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10 Commandments of Good Parenting

Does your child have behavior problems? Your relationship with your child likely needs some attention.
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The 10 Principles of Good Parenting continued...

5. Establish and set rules. "If you don't manage your child's behavior when he is young, he will have a hard time learning how to manage himself when he is older and you aren't around. Any time of the day or night, you should always be able to answer these three questions: Where is my child? Who is with my child? What is my child doing? The rules your child has learned from you are going to shape the rules he applies to himself."

"But you can't micromanage your child," Steinberg tells WebMD. "Once they're in middle school, you need let the child do their own homework, make their own choices, and not intervene."

6. Foster your child's independence. "Setting limits helps your child develop a sense of self-control. Encouraging independence helps her develop a sense of self-direction. To be successful in life, she's going to need both."

It is normal for children to push for autonomy, says Steinberg. "Many parents mistakenly equate their child's independence with rebelliousness or disobedience. Children push for independence because it is part of human nature to want to feel in control rather than to feel controlled by someone else."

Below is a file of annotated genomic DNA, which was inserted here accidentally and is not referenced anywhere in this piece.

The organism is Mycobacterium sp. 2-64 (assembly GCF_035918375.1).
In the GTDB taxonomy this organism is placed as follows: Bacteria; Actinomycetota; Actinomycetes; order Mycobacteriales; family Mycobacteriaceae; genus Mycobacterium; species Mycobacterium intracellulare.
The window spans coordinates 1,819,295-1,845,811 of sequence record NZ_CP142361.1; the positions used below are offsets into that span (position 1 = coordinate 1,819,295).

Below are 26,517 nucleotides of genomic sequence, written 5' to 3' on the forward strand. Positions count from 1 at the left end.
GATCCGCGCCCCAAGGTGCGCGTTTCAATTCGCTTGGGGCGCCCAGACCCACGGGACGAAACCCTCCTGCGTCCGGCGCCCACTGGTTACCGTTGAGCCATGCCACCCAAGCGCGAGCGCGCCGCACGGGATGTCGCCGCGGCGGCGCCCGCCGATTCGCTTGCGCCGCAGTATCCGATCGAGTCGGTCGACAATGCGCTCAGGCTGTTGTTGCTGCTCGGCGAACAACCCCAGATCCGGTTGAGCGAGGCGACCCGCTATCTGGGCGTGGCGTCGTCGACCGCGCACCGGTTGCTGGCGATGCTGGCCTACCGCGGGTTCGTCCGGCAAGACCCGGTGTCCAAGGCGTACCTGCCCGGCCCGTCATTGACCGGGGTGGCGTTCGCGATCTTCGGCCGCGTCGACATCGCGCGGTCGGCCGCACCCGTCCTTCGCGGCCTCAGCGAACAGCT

7. Be consistent. "If your rules vary from day to day in an unpredictable fashion or if you enforce them only intermittently, your child's misbehavior is your fault, not his. Your most important disciplinary tool is consistency. Identify your non-negotiables. The more your authority is based on wisdom and not on power, the less your child will challenge it."

Many parents have problems being consistent, Steinberg tells WebMD. "When parents aren't consistent, children get confused. You have to force yourself to be more consistent."

8. Avoid harsh discipline. Parents should never hit a child, under any circumstances. "Children who are spanked, hit, or slapped are more prone to fighting with other children," he writes. "They are more likely to be bullies and more likely to use aggression to solve disputes with others."

"There is a lot of evidence that spanking causes aggression in children, which can lead to relationship problems with other kids," Steinberg tells WebMD. "There are many other ways to discipline a child, including 'time out,' which work better and do not involve aggression."

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